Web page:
Today I bought Former President of Mexico, Vicente Fox’s book, Revolution of Hope, and started reading it.  At this point, I know almost nothing about President Fox.  Just 9 pages of his book have taught me more than I knew beforehand.  Before today I knew he was generally in favor of immigration.  Little did I know.

President Fox’s grandfather is from Ohio and never spoke a word of Spanish, even after immigrating to Mexico.  He left Ohio for Mexico in his search for the American dream.  I know the feeling.  Last spring I started searching for housing in Matamoros.  In a solo trip driving through neighborhoods, a sentimental feeling came over me and I put in one of my Simon and Garfunkle CD’s I keep in my car.  I found the track and let Paul Simon’s familiar humming hypnotize me into that often felt longing for an elusive something I’ve long sought.  “Let us be lovers, we’ll marry our fortunes together.  I’ve got some real estate here in my bag,” the singing began.  “Kathy I’m lost, I said, though I knew she was sleeping.  I’m empty and aching and I don’t know why.  Counting the cars on the New Jersey Turnpike, they’ve all come to look for America,” the song concluded.  I realized right then that the sentimental, even nostalgic feeling I was experiencing was that same familiar searching for what America ought to be that I have been doing all my adult life.  I felt this same way as I was walking down the darkly lit stretch of Dyer Street that connected the Logan Heights portion of Ft. Bliss, where my barracks were, to the gritty Northeast section of El Paso where I bought the only lottery tickets of my life at a Circle K.  This was the feeling I felt during my first tour of duty to Saudi Arabia when I opened my family’s Christmas gift of a box of cold cereal.  A family of eleven children, and living in poverty, we had started a family tradition of each child receiving a box of cold cereal for Christmas–a luxury not experienced during any other season.  It was that same feeling that I felt as a non-traditional student in college trying to shrug off poverty’s psychological effects and accept a view of myself that included a bachelor’s degree.  What I felt, listening about the search for America in my car in Mexico (and these other times), was a heart agape and emptied of everything but hope, but longing.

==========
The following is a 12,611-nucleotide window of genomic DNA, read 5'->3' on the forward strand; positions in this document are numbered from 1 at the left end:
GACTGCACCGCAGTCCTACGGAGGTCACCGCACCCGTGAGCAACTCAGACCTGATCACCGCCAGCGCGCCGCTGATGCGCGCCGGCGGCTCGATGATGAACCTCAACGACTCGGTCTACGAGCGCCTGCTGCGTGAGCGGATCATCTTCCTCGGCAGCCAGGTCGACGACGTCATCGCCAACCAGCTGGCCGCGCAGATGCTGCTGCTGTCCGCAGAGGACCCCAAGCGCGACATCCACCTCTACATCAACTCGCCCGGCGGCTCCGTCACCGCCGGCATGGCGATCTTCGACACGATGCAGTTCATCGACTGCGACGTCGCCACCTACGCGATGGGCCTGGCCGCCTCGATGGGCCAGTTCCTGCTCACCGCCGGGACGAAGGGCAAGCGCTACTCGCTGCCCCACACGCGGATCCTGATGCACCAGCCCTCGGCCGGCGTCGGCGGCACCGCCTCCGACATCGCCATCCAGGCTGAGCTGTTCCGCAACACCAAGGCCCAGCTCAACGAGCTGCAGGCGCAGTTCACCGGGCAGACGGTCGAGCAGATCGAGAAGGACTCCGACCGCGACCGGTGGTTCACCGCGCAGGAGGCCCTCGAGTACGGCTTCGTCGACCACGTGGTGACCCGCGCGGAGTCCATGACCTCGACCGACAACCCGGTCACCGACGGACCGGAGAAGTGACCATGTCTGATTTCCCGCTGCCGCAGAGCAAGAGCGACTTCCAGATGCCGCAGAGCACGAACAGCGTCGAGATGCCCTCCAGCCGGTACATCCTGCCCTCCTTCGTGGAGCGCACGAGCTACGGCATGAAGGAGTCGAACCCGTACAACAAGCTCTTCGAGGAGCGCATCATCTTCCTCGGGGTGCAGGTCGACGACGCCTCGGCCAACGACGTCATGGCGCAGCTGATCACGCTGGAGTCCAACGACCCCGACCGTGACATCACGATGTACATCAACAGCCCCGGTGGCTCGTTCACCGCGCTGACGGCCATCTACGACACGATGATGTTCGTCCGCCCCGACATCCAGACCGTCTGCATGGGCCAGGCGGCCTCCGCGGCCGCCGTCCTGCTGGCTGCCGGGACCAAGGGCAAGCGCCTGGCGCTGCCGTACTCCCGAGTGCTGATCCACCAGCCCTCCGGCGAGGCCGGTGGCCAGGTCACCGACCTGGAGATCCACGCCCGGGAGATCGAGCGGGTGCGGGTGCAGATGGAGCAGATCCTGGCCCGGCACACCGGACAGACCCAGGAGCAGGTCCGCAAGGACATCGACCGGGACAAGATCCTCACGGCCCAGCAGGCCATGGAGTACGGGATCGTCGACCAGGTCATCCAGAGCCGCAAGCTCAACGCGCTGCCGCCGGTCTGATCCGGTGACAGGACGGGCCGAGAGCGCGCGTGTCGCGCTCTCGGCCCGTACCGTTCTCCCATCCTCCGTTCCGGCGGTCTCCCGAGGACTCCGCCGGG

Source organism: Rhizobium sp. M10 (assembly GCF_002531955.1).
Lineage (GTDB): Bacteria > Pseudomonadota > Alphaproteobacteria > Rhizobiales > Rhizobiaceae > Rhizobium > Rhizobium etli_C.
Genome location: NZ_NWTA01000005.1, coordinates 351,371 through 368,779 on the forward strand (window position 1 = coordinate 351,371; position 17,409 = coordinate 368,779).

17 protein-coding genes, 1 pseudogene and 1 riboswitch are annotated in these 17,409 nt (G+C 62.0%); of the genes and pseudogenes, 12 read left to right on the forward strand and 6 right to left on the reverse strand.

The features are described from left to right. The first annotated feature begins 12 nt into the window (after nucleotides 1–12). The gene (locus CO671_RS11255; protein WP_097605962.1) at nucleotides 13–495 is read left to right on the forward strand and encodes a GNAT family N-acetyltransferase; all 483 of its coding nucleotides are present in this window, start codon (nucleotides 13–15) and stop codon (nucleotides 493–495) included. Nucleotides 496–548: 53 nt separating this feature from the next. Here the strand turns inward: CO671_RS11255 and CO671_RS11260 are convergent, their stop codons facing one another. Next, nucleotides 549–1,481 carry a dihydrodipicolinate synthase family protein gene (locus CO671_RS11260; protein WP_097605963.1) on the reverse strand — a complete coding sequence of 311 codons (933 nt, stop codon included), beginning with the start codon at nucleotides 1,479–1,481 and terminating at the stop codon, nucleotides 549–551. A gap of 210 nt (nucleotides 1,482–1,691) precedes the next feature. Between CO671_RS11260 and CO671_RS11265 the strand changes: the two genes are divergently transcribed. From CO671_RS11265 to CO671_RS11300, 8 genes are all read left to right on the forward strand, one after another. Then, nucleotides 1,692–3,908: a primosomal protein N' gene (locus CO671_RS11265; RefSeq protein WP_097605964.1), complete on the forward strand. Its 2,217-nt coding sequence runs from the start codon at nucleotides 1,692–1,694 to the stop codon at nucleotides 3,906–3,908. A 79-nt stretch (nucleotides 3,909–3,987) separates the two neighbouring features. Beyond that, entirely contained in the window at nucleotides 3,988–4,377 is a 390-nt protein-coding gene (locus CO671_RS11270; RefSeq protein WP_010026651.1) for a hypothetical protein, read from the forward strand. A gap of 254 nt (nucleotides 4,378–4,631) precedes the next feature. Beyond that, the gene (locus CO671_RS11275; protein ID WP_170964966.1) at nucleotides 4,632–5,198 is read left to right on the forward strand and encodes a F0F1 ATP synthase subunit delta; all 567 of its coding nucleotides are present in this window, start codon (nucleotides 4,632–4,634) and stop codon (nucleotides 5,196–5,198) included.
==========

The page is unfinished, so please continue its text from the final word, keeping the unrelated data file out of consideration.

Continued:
President Fox put it this way:

South of the Rio Grande, which we call the Rio Bravo, we consider the entiere hemisphere to be the Americas.  America is the New World, where ancient civilizations like the Maya and the Aztec mingled with the bold and the enslaved and the desperate from Europe, Arabia, and Asia.  In this sense we are all Americans, and from Canada’s Yukon to Argentina’s Tierra del Fuego we all share the dream of a better life.

It is from this expanded understanding of America that President Fox sees immigration.  “Hungry and desperate, seeking refuge from disease, war, persecution, and poverty,” Fox says, people are uprooted by “the four hoursemen of desperation who drive immigrants to the gates of hope.” (Why don’t we acknowlege poverty at home and a willing employer abroad as a valid reason to classify someone as a refugee?)  These immigrants’ “dreams belong to all of us, becaues needs that basic, values that common, and a hope that divine simply cannot be limited by borders.  America is in this way not so much a country but an ideal.”  The American dream, Fox says, “remains the last, best hope of mankind on earth.”

If you are a Besteiro Middle School student writing about Dr. Martin Luther King, you might notice the similarities between Dr. King’s dream of a world where black and white, north or south of the Mason Dixon Line would share in a common humanity, a true community, and President Fox’s dream for the same for Latino and Anglo, north or south of the Rio Grande.

President Fox continues,

The world needs this dream of the Americas, now as never before….  Most of all we pray for a revolution of hope to restore the founding spirit of our hemisphere, where the Statue of Liberty once welcomed the eager dreams of the poorest, bravest, and most desperate people of the earth.

I know very little of the Americas outside the United States.  Ultimately I did not move to Matamoros.  I could not find a roommate and although I found an excellent apartment, I couldn’t afford it on my own.  My total experience in Latin America is limited to roughly 10 weeks living and studying Spanish in Monterrey.  But it is this sense of hope and opportunity and this idea of equality, combined with a lifelong commitment to public service, that has led me physically from the Mountain West to the Midwest, to the Middle East,  the West Coast, and the Texas Border.  This hope, this faith, this love, and this commitment led me intellectually and spiritually here to the border–to the limits–of that hope and equality.

There is more Martin Luther King to come on Sunday.  There is more Revolution of Hope comming too.  My prayer tonight is that with them will come more readers, more believers, more optimists, and more searchers.
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